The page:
I am not sure of the logistics, or how it would work contractually. I am sure there is an administrator, somewhere out there who can work that out. I am an ideas guy! Perhaps, I need to actually sit down and work out the logistics, because let’s face it, for all the jargon of life-long learning, most schools would never seriously consider a plan like this. Paying teachers not only to teach classes, but also take them? Radical. I know.

cc licensed ( BY ) flickr photo shared by cayoup

Just think of the community a model like this would create. Think of how the students would perceive teachers as learners, as people who love the act of learning new things. Teacher-learners would model behavior in terms of tech use, discussions, work ethic and more. Imagine siting with a group of grade 10 students trying to figure out how to graph a slope. (Yeah, I still don’t know what that means) Imagine showing students that you are not an expert in all fields. Yes, I can teach grade 8’s how to find inspiration and write poetry, but I am just like you when it comes to the final Drama assessment.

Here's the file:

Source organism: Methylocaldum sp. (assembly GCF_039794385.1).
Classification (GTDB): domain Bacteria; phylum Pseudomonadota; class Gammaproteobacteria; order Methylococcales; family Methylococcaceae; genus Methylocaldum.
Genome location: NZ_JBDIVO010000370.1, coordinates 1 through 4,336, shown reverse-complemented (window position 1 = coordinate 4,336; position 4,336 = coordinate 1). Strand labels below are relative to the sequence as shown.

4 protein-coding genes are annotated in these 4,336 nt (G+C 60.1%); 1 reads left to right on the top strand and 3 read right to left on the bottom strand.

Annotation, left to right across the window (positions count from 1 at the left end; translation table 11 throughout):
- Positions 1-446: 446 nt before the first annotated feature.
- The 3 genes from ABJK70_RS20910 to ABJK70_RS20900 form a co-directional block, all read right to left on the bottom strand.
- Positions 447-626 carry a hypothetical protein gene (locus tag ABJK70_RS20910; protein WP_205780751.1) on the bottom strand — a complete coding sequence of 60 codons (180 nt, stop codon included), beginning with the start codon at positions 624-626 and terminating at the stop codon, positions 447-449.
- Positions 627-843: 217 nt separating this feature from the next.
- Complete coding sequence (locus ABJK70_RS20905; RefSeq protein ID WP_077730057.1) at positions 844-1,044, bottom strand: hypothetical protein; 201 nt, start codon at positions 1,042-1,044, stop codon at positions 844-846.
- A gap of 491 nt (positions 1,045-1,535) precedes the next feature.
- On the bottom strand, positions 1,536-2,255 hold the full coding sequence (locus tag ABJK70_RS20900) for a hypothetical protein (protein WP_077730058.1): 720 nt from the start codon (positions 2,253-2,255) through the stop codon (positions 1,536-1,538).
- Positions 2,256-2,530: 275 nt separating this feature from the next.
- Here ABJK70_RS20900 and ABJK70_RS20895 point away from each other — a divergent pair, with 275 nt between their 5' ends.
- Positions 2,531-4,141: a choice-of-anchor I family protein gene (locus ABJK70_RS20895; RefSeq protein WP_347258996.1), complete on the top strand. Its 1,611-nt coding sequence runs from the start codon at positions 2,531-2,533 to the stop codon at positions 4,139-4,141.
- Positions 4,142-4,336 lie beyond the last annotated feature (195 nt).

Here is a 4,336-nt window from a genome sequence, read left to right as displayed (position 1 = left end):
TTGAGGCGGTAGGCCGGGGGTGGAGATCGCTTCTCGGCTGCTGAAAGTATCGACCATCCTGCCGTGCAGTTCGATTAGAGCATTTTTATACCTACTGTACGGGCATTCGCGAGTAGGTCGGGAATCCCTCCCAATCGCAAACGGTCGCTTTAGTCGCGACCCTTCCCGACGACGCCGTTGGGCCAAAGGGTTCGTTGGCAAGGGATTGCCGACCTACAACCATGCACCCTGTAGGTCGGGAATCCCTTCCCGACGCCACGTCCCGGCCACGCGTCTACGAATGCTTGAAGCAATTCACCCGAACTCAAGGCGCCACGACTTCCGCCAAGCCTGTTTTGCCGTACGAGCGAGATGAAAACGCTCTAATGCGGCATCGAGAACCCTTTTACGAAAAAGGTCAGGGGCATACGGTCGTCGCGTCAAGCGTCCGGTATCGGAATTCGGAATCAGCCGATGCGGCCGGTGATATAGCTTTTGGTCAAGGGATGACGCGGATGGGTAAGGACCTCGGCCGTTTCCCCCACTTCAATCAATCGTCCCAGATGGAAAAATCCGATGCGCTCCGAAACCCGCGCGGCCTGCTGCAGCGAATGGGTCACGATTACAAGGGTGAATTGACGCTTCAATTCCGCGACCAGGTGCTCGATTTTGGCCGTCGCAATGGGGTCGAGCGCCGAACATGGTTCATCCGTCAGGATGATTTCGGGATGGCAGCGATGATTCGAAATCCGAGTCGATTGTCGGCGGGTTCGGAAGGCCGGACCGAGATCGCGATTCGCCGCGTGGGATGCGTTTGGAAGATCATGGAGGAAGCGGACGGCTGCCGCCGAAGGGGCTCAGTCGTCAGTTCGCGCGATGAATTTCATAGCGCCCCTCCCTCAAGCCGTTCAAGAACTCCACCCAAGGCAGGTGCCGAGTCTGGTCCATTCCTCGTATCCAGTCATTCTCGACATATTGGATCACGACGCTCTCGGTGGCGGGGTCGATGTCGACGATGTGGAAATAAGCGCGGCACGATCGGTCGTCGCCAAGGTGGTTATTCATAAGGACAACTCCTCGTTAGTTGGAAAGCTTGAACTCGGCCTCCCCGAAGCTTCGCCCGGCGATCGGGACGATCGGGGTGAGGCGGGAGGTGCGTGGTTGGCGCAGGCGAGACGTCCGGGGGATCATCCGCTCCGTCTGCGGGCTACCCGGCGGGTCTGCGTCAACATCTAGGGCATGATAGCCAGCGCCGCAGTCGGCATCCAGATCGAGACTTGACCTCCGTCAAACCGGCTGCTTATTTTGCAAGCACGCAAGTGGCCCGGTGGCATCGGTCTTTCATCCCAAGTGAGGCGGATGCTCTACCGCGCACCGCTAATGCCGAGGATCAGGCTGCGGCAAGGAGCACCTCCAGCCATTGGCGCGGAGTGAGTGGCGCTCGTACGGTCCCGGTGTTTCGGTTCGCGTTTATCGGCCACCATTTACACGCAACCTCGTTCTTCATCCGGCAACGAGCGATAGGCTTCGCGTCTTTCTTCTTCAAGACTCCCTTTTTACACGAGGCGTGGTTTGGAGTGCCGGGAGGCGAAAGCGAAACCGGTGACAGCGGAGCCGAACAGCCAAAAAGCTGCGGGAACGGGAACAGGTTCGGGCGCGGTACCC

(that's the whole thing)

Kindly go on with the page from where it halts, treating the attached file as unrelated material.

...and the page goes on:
Here are some course I would love to take:

  • IB Art, Drama, and/or Music.
  •  Any basic math class (maybe Algebra again)
  • TOK
  • Language B Chinese Foundation
  • IB Econmics
  • IB Film
  • IB Language A Lit (Yes, I know I can technically teach this class, but maybe it would be more fun to take it)

Like I said, I am not sure how all of  this translates into pay-scales or teachable hours, but I do know that a school with Teacher-learners would be a pretty amazing place to work…I mean learn. It would be a school that takes learning communities and life-long learning pretty seriously. What do you think? Ridiculous or the best idea you have ever heard. Looks like I am may not be the only one and this is nothing new. Take a look at Freedom to Learn by Carl R. Rogers.


Be Sparks

“You can’t go into work like that. It is not professional. That is not a teacher’s haircut.”